Turkish Lira Tumbles On Soaring Unemployment, "Absolute Shitshow" Investor Meeting

The collapse in the Turkish lira is accelerating this morning, with the USDTRY rising above 5.80 for the first time since last October and CDS pushing to September highs, as the Turkish economy continues to slide ever deeper into recession, with the country on Monday reporting that a whopping 366,000 people became unemployed in the last month, sending the country's jobless rate to the highest level in a decade.

With Ankara trapped, unwilling to let the lira devalue on fears of capital outflows even as inflation surges while the economy is urgently in need of a weaker currency, unemployment rose far more than forecast, rising to 14.7% in January - the highest since 2009 - from 13.5% a month earlier, according to Turkstat data; the number of people without jobs has reached 4.7 million people, with youth unemployment jumping to 26.7% as Turkey is facing another labor crisis.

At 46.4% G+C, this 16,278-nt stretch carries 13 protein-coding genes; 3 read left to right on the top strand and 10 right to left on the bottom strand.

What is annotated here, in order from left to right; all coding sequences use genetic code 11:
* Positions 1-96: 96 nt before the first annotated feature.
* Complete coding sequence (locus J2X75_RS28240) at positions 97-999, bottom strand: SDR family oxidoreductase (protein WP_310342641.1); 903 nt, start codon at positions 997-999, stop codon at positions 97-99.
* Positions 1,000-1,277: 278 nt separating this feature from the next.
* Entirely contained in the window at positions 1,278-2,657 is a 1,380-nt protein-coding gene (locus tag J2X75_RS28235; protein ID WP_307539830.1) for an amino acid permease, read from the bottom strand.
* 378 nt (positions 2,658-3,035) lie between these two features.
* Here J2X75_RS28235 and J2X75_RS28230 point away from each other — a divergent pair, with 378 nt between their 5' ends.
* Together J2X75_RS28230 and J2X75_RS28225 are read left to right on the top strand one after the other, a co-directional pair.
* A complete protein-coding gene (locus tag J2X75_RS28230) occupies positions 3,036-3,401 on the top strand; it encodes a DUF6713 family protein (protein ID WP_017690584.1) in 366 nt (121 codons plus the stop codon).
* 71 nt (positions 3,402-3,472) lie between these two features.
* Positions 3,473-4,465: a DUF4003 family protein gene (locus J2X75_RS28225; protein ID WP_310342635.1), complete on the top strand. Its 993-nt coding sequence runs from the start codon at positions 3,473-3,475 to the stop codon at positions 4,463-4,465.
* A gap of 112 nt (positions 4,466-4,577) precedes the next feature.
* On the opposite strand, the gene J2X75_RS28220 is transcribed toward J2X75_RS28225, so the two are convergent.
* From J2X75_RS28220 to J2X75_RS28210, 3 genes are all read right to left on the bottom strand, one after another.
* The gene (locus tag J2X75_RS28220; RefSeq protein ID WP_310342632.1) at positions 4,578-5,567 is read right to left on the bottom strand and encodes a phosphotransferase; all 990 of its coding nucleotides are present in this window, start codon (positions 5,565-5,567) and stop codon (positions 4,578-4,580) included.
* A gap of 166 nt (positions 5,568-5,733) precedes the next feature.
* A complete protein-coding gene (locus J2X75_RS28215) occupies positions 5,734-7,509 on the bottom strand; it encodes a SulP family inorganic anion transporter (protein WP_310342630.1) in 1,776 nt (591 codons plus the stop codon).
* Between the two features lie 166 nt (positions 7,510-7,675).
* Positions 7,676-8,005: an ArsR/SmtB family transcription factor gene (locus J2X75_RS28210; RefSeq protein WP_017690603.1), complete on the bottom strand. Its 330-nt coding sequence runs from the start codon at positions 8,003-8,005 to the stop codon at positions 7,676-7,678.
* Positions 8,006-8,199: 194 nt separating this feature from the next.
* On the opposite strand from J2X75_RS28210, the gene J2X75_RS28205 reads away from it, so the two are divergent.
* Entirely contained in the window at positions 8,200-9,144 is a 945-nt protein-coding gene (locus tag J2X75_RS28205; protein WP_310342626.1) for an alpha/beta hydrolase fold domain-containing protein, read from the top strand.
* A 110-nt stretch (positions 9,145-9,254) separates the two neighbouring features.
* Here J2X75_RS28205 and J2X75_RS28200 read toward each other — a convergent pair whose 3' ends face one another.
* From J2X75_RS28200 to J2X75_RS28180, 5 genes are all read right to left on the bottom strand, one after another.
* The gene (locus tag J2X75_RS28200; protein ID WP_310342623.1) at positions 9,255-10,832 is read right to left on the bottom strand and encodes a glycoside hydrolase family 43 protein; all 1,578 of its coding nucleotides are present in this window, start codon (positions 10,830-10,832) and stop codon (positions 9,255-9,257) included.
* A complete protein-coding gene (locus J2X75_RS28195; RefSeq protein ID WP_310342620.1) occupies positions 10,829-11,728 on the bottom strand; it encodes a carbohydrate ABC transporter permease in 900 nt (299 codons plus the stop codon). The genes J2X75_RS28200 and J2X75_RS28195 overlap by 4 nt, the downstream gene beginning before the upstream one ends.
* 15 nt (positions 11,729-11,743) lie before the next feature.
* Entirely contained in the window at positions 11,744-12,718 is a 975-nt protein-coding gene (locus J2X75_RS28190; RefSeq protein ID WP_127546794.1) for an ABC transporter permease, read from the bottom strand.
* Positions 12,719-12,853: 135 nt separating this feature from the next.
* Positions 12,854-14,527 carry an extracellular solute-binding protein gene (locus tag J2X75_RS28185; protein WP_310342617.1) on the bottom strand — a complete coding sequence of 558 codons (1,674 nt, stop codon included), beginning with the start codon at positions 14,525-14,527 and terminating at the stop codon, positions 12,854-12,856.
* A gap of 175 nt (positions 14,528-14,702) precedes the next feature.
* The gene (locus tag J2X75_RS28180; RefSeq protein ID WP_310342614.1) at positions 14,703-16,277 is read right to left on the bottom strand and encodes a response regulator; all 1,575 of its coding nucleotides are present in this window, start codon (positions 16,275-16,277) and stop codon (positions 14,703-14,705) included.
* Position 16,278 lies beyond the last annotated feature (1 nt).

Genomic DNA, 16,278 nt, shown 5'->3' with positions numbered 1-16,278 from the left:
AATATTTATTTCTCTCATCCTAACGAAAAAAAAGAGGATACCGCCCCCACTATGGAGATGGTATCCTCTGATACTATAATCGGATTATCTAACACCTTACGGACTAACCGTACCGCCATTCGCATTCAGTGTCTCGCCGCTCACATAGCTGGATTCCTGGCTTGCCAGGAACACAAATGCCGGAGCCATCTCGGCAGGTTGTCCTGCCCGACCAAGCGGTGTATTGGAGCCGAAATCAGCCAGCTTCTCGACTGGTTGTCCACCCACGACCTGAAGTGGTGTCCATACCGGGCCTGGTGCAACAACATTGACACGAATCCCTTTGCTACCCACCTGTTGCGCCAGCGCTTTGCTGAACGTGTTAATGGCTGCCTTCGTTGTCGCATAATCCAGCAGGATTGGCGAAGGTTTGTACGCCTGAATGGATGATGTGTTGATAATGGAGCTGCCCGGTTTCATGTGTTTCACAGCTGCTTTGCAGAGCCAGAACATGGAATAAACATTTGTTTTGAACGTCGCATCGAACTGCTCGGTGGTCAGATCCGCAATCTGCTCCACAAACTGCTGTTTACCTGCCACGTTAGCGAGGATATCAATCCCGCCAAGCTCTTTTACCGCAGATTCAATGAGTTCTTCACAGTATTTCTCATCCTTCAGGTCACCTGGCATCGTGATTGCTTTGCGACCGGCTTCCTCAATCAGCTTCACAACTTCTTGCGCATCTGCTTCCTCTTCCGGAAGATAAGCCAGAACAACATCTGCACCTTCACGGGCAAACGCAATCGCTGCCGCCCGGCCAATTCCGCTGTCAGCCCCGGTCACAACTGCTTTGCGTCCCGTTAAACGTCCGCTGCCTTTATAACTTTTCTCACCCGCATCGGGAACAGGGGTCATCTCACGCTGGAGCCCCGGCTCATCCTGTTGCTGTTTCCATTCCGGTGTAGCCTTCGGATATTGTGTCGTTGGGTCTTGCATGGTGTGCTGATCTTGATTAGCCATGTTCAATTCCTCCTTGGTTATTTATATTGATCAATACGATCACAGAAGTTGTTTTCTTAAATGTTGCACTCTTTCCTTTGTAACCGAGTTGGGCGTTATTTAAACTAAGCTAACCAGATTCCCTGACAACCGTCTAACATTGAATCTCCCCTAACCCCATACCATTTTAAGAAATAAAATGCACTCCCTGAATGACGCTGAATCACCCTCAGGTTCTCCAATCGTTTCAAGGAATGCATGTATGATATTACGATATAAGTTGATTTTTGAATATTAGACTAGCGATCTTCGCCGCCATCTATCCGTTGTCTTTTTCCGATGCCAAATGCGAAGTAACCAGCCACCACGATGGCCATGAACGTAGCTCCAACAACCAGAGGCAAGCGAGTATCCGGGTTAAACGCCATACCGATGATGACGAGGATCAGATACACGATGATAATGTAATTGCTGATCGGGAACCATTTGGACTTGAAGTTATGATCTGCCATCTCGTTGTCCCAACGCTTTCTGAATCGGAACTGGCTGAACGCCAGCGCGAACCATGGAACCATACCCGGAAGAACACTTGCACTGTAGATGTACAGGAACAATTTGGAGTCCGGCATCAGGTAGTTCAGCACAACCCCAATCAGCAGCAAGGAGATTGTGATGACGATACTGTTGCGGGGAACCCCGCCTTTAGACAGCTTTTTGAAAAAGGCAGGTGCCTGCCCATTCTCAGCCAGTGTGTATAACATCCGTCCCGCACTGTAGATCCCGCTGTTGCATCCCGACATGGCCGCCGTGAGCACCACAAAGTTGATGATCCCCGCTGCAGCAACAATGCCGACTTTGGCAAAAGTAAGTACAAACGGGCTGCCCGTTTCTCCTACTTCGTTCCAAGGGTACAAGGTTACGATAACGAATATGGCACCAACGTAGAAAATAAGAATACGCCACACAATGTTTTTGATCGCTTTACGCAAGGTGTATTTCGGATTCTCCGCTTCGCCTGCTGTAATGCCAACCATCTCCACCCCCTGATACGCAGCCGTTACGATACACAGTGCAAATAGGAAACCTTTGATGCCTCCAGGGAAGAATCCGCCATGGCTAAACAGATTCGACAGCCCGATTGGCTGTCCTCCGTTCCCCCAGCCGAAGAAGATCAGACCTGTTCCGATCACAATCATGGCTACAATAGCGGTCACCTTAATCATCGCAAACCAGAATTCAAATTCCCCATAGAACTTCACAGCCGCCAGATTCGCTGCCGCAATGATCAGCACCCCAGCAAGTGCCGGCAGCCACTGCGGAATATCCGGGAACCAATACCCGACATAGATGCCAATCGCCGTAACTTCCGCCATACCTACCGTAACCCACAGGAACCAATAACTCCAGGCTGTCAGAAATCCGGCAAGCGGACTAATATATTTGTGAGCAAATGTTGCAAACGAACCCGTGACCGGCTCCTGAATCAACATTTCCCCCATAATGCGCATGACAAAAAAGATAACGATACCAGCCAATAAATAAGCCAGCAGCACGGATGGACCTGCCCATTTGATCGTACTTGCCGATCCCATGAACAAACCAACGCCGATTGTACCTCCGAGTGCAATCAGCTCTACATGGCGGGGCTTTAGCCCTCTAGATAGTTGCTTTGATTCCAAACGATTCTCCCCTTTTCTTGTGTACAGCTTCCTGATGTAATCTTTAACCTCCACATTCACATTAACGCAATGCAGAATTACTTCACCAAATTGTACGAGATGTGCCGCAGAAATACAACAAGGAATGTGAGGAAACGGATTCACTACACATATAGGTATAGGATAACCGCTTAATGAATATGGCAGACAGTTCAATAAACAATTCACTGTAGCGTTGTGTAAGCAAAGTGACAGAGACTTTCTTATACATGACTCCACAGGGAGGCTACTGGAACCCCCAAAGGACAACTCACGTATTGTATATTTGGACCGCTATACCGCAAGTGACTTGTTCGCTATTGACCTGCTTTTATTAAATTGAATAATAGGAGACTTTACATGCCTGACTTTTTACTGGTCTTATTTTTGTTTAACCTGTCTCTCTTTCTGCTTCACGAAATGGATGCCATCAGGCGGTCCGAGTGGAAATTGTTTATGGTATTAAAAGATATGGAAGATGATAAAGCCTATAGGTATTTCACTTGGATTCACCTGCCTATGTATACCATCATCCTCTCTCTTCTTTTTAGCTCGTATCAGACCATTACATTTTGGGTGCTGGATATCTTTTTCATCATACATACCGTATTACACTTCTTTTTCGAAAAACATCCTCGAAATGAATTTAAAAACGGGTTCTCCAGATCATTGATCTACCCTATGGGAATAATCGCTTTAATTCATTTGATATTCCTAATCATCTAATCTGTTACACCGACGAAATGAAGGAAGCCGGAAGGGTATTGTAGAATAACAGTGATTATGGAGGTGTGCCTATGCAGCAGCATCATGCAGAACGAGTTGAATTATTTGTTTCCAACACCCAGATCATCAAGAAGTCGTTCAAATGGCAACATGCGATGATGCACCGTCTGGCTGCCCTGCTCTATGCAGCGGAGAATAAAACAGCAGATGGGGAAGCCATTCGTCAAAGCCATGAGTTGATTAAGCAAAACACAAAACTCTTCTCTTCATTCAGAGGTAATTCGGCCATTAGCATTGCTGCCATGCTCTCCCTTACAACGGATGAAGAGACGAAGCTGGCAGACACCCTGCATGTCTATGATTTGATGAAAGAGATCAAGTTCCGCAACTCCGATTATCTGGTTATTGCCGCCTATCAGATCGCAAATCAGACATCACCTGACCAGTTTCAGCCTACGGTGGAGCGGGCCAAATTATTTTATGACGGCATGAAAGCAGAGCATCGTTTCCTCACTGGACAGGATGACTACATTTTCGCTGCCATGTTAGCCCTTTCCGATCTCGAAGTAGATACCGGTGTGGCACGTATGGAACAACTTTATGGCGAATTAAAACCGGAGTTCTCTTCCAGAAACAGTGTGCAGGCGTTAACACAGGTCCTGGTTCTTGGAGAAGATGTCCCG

As Bloomberg summarizes "the severity of the job losses despite a last-ditch spending blitz by the government underscores the economic challenges facing Turkey after it entered its first recession in a decade following a currency rout last year that touched off inflation."

The most recent dismal economic data comes at a time when Erdogan's undisputed control over Turkey appears to be slipping following the recent local elections, where many of the municipalities won by the opposition from the ruling party were those where unemployment is running in double digits, official data show. As such, the political headache for the "executive president" is only set to grow as the country finds itself deeper and deeper in what is rapidly developing as a full-blown economic depression.

Meanwhile, investors were also concerned by ongoing speculation that the ruling AKP will challenge the Istanbul election outcome which saw Turkey's most important city flip control to the opposition, after Erdogan’s candidate lost the mayoral race in Turkey’s largest city to Ekrem Imamoglu, a blow for Islamists who had controlled Istanbul since 1994. “We are going to ask for fresh elections in Istanbul by using our right to make an extraordinary objection,” said Ali Ihsan Yavuz, a deputy head of the AKP.


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